NHF boss calls for long-term investment in social housing, as older people are being left without affordable housing options
New research by the National Housing Federation (NHF) has revealed more than 866,000 people over the age of 55 are living in private rented sector (PRS) accommodation, with over half of older private renters (52%) stating they want to retire but can’t due to housing costs.
NHF chief executive Kate Henderson has urged the government to invest in social housing, as increasing numbers of older people are ending up in poor quality, expensive homes
The survey found that 48% of older private renters worry about getting into debt as a result of high housing costs and other living expenses, while one in four people who have retired have considered going back to work due to housing costs.
Among people aged 55 to 64, the number of households living in PRS has more than doubled since 2010/11, with 485,012 people in this age group renting privately in 2020/21.
In the previous decade, 230,370 people in the 55 to 64 age group were living in PRS homes.
Out of the 866,870 people living in PRS, over 350,000 are in full or part-time work. While the majority of people who are over 65 and in PRS are retired, the 55-64 group is mostly in work.
The total number of people aged 55+ in full-time work and living in PRS is 257,996, while almost 110,000 older people in PRS work part-time.
The NHF commissioned YouGov to carry out a study exploring the impact of living in the PRS on older renters.
YouGov conducted an online poll with a sample of 2,024 older renters aged over 55 between 6th October and 17th October 2023. The participants were evenly split into two age groups - 55-64 (51%) and 65+ (49%).
The NHF research found that 77% of older tenants had not been forced to leave their current or previous home either because their landlord asked them to, or due to rent hikes.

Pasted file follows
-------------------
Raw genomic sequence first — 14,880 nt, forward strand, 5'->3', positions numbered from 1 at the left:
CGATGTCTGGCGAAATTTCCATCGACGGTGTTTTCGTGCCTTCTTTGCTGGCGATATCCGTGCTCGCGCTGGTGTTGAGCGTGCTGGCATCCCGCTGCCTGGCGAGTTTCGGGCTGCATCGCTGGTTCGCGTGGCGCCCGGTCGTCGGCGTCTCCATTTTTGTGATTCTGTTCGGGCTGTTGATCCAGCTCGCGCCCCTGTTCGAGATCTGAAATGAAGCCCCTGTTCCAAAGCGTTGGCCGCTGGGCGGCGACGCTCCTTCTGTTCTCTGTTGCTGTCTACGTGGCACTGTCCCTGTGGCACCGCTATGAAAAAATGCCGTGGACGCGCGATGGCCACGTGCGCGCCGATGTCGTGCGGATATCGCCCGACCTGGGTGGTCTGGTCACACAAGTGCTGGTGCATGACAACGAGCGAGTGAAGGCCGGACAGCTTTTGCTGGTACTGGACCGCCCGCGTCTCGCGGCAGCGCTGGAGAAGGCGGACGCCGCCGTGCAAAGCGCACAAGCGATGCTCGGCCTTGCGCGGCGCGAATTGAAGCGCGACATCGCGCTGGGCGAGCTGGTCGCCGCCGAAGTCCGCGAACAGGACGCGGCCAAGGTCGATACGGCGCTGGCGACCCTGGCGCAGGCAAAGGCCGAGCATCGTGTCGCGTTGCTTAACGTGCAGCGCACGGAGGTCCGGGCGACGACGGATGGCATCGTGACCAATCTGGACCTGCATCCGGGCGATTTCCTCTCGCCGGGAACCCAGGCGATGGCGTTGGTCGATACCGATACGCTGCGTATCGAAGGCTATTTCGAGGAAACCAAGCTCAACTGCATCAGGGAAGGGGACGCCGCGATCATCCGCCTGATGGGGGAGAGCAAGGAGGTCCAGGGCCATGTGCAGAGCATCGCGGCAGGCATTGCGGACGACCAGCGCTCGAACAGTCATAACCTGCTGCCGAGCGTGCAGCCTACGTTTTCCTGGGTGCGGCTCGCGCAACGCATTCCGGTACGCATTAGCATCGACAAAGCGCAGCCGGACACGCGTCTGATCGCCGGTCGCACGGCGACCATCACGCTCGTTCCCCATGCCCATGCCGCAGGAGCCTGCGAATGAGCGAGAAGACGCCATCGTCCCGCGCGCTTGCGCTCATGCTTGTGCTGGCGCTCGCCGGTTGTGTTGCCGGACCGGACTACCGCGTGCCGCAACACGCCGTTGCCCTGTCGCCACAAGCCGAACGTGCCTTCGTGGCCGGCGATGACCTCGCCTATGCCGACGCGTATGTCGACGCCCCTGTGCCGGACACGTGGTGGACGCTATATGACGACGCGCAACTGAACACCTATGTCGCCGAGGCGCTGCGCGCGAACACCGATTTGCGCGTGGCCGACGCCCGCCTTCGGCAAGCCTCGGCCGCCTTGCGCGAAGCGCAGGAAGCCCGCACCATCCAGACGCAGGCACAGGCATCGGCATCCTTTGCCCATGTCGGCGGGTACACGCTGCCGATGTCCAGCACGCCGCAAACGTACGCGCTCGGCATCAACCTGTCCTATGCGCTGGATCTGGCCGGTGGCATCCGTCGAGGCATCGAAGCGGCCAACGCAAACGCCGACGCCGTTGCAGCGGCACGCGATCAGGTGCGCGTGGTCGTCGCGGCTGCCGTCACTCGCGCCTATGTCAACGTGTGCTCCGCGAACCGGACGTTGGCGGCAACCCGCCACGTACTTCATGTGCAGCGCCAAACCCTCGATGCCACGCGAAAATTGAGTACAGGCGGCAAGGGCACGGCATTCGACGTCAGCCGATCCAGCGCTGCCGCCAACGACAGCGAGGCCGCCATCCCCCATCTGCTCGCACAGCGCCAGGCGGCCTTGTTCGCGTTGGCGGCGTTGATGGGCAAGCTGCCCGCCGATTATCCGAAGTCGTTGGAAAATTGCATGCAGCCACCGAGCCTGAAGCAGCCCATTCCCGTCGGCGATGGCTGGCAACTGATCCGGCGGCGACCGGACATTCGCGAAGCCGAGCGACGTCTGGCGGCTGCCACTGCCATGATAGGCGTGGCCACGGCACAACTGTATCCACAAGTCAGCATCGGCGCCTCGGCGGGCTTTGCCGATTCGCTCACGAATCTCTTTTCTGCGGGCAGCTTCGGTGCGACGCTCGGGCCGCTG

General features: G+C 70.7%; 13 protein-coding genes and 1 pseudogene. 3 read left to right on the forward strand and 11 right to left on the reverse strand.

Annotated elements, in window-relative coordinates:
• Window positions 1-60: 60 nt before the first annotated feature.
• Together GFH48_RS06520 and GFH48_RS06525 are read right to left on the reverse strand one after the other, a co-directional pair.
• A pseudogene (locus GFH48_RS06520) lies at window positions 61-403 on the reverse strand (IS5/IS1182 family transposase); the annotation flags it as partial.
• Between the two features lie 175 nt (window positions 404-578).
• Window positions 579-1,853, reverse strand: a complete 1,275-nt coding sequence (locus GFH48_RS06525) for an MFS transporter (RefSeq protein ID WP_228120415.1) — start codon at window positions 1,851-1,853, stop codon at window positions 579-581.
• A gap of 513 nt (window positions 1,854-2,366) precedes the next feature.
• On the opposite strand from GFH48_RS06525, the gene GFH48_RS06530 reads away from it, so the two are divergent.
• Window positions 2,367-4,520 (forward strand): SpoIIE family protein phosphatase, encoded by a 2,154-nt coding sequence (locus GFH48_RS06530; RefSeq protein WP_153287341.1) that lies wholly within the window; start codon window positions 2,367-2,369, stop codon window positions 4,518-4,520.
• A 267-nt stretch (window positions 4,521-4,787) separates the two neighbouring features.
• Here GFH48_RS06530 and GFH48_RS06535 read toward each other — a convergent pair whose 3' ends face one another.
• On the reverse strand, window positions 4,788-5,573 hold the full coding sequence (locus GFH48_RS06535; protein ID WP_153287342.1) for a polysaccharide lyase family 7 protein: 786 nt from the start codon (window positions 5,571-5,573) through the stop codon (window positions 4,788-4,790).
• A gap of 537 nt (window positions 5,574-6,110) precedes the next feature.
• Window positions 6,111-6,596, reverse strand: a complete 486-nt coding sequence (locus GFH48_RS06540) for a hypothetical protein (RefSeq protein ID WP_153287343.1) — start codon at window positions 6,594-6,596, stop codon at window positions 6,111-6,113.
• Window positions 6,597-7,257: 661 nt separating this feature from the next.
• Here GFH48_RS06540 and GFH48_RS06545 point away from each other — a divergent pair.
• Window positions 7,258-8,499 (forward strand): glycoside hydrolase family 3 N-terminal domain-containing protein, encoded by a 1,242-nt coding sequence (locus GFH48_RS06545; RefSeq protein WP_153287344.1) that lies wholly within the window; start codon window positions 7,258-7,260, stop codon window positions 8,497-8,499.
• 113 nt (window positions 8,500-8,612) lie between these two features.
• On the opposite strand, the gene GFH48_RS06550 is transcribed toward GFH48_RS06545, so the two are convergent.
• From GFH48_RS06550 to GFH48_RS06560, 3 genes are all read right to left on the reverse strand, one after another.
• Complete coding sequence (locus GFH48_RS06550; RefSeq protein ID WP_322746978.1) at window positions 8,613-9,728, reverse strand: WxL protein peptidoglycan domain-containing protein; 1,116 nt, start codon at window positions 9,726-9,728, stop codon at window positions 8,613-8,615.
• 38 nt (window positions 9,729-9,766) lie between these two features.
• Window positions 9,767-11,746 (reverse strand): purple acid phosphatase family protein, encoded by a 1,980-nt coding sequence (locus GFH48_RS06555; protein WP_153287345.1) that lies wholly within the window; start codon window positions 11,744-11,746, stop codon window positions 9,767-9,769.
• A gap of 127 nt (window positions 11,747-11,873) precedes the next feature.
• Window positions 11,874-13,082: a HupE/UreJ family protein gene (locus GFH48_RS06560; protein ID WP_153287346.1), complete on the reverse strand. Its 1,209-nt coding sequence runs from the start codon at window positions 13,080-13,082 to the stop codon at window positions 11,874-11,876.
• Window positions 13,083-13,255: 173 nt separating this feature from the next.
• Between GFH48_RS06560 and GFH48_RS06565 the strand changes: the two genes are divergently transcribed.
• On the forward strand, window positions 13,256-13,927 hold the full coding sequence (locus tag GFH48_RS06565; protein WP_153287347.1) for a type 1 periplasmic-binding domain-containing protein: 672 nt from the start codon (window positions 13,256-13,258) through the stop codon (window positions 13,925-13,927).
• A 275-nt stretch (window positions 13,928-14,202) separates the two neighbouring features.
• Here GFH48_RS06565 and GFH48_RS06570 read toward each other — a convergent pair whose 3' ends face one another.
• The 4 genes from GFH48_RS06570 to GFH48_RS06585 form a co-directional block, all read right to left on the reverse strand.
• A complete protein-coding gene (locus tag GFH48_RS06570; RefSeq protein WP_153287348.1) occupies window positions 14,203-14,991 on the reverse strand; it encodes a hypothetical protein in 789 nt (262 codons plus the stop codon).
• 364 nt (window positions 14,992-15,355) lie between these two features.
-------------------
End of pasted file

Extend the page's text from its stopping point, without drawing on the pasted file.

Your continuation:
However, the report notes that this means 23% of older private renters have had to move due to rent increases or because their landlord asked them to.
The NHF stated that issues relating to rent increases and landlords vacating properties could therefore affect nearly 200,000 over-55 households.
Kate Henderson, chief executive at the National Housing Federation, said: “Today’s report shows that the chronic lack of social housing is now impacting our aging population in devastating ways. The health of older private renters is at risk as hundreds of thousands struggle to buy food and heat their homes, and when even seeing friends and family is too expensive this leads to loneliness and isolation. More worrying still, the research indicates that an already critical situation is on the verge of getting much worse, as a huge number of middle-aged private renters approach retirement with no affordable housing options available to them.
“This exemplifies how broken our housing system has become, that the very people that social housing exists to support – the poorest and most vulnerable in our society – are now living in the least secure, poorest quality and most expensive homes in the private rented sector. This is the result of successive governments failing to plan for affordable homes over the long term. There is no time to lose. As we head towards the next election, we urge all political parties to put an end to decades of short-term, inadequate housing policy decisions and commit to a national long-term plan that prioritises building social housing.”